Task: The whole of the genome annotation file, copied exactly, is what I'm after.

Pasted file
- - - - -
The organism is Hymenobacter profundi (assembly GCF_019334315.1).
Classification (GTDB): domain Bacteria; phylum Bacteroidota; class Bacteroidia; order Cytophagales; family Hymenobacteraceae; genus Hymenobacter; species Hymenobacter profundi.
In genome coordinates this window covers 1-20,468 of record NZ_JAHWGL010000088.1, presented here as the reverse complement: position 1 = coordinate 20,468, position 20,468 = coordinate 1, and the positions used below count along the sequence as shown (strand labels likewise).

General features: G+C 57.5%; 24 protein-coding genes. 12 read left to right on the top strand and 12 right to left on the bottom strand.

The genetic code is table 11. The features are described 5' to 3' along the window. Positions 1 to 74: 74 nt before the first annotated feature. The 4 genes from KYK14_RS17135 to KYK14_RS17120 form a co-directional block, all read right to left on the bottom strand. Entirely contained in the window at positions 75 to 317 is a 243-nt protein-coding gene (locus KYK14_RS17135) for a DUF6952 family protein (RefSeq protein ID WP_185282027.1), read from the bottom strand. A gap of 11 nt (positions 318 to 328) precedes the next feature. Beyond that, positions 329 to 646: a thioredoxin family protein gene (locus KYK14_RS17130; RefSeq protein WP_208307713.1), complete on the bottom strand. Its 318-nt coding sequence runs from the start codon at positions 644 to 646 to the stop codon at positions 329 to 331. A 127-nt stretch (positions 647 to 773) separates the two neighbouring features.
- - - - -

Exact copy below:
The organism is Hymenobacter profundi (assembly GCF_019334315.1).
Classification (GTDB): domain Bacteria; phylum Bacteroidota; class Bacteroidia; order Cytophagales; family Hymenobacteraceae; genus Hymenobacter; species Hymenobacter profundi.
In genome coordinates this window covers 1-20,468 of record NZ_JAHWGL010000088.1, presented here as the reverse complement: position 1 = coordinate 20,468, position 20,468 = coordinate 1, and the positions used below count along the sequence as shown (strand labels likewise).

General features: G+C 57.5%; 24 protein-coding genes. 12 read left to right on the top strand and 12 right to left on the bottom strand.

The genetic code is table 11. The features are described 5' to 3' along the window. Positions 1 to 74: 74 nt before the first annotated feature. The 4 genes from KYK14_RS17135 to KYK14_RS17120 form a co-directional block, all read right to left on the bottom strand. Entirely contained in the window at positions 75 to 317 is a 243-nt protein-coding gene (locus KYK14_RS17135) for a DUF6952 family protein (RefSeq protein ID WP_185282027.1), read from the bottom strand. A gap of 11 nt (positions 318 to 328) precedes the next feature. Beyond that, positions 329 to 646: a thioredoxin family protein gene (locus KYK14_RS17130; RefSeq protein WP_208307713.1), complete on the bottom strand. Its 318-nt coding sequence runs from the start codon at positions 644 to 646 to the stop codon at positions 329 to 331. A 127-nt stretch (positions 647 to 773) separates the two neighbouring features.